This year, worldwide business-to-consumer e-commerce is projected to total more than $1.7 trillion, with mobile purchases representing almost $300 billion of that amount. Obviously every e-commerce business wants to get as big a slice of that market as they can, so they try to stand out and get the attention of consumers, a large portion of whom use mobile devices for shopping.
What are the best ways for a company to outperform its rivals in 2015? The key is understanding eight current trends.
Greater complexity is being built into content, but text still matters.
Many companies are finding that consumers are especially responsive to more dynamic, interactive features on e-commerce sites, comments e-commerce visual specialist Russ Somers of Invodo. What types of content, specifically? “Images that spin and rotate, interactive videos that have clickable elements that allow consumers to learn more about products and purchase them, and guided online walkthroughs of consumer electronics devices,” says Somers.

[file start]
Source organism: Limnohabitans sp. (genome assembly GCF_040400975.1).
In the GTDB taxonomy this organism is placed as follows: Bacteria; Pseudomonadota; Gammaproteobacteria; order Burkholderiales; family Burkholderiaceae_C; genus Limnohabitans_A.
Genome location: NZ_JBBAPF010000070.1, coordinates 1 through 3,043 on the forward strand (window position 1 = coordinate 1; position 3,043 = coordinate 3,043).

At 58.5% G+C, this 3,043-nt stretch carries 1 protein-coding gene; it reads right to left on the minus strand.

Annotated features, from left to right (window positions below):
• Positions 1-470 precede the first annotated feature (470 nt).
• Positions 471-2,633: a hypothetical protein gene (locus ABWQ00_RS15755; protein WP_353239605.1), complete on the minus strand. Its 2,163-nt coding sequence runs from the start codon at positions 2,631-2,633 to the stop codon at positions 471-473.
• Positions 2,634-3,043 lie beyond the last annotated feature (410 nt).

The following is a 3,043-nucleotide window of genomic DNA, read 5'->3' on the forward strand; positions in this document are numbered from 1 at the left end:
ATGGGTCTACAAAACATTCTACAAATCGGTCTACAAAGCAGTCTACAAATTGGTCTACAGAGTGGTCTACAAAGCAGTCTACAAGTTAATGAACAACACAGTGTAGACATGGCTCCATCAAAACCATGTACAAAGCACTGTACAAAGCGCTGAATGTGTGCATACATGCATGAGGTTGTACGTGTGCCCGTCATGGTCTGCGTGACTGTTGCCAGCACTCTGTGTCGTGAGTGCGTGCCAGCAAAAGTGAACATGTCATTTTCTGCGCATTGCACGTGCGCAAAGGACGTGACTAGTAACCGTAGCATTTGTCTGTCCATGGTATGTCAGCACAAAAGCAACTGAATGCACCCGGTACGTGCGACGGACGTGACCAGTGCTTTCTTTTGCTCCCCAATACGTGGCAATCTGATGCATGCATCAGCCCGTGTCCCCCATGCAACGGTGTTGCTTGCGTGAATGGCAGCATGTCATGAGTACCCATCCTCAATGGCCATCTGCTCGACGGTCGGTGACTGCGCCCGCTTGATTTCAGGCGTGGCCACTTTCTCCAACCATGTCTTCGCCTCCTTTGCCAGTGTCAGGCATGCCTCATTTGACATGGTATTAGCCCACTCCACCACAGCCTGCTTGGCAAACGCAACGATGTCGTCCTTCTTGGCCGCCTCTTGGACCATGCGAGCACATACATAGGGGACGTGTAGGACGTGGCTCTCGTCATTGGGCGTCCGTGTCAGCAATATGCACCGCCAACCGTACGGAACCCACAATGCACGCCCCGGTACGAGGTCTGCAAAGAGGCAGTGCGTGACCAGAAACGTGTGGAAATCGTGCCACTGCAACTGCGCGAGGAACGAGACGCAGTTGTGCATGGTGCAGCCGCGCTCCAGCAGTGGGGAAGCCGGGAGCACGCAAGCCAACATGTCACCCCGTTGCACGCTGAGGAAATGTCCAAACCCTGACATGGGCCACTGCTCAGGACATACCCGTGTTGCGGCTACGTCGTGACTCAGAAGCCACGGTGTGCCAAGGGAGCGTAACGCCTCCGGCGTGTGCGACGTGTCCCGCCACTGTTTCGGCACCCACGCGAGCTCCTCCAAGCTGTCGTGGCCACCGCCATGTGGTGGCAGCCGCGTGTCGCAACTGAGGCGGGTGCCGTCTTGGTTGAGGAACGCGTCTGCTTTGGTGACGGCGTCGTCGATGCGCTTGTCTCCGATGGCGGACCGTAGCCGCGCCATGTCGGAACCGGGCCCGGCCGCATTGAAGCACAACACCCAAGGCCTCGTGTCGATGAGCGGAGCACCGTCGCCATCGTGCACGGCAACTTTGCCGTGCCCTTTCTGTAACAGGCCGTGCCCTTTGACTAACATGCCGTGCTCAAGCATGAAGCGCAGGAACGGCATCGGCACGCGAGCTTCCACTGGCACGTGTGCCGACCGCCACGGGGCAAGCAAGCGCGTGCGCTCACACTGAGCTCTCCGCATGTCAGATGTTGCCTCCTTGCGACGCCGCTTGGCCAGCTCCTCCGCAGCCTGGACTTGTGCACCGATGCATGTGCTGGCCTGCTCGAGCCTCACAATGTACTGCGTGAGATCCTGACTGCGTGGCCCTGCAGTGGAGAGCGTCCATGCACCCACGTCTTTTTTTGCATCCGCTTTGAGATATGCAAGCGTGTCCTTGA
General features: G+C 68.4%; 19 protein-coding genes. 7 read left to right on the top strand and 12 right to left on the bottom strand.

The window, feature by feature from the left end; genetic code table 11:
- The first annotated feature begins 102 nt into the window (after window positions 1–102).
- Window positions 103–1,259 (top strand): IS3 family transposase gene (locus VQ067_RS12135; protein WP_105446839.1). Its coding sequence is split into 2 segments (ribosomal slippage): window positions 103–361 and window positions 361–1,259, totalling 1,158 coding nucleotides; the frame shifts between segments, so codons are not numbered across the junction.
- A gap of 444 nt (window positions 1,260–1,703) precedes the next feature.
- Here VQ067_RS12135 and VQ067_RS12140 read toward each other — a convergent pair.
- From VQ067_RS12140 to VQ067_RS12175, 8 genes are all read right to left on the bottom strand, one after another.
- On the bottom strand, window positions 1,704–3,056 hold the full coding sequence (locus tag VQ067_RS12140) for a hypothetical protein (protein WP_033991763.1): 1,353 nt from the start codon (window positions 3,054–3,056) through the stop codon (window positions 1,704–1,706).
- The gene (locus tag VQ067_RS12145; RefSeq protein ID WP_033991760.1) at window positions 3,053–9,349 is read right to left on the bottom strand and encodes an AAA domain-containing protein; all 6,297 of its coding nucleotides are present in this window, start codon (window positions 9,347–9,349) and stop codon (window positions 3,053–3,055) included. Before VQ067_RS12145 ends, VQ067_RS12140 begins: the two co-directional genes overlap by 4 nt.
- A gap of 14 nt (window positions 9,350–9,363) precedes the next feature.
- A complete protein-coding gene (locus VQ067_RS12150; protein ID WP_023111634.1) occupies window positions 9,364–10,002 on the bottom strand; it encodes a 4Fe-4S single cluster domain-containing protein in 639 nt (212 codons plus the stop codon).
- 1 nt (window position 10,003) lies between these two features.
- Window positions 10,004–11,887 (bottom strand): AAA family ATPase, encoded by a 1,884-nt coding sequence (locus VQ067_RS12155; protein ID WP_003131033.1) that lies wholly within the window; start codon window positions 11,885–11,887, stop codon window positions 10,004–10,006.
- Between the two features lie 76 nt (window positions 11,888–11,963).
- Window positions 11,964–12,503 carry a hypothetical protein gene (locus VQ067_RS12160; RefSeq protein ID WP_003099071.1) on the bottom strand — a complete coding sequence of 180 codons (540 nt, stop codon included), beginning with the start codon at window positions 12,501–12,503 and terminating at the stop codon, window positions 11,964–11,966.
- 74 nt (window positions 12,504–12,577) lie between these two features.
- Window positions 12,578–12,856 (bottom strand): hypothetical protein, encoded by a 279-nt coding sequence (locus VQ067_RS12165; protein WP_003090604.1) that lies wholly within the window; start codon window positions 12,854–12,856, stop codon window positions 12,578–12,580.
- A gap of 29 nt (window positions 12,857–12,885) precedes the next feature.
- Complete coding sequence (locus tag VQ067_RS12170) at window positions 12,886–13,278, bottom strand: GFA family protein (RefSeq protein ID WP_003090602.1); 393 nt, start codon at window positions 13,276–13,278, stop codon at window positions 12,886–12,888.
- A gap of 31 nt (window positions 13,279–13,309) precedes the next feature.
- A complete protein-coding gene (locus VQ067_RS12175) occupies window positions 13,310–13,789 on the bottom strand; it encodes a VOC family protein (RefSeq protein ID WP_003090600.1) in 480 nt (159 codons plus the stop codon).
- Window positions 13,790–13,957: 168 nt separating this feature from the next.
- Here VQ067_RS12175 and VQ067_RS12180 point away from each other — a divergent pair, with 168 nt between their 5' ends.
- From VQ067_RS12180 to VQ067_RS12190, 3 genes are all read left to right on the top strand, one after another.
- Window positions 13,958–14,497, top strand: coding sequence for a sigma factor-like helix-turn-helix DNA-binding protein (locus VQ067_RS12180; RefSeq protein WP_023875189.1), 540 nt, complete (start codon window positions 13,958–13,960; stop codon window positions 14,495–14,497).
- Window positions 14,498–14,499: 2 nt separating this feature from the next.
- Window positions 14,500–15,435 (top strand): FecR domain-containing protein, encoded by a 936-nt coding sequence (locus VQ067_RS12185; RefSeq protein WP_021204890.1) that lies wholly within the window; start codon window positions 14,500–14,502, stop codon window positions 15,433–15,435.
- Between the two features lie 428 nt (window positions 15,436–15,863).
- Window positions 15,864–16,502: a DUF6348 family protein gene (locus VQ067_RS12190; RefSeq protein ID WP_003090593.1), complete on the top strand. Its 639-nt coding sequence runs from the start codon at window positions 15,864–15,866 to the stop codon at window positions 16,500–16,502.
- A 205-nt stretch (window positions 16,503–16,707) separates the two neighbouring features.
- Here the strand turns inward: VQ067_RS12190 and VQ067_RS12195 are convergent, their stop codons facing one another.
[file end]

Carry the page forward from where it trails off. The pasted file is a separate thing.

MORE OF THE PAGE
While Somers is right that sophisticated visuals can be effective at engaging consumers, it’s also important not to forget the basics: words. After all, original copy (i.e., any kind of unique text) is still considered the most valuable form of content by three in five marketers (58%).
Mobile transactions are becoming more common.
A report from Goldman Sachs forecast that almost half of all money made by e-tailers in 2018 will come through smartphones and tablets. Part of the reason that people are increasingly using mobile is because the payment gateways of major brands such as PayPal and Apple simplify the process of logging in and making payments, says identity management executive Patrick Salyer of Gigya.
Many e-commerce companies now see that it is not just common but typical for their customers to access their sites via mobile.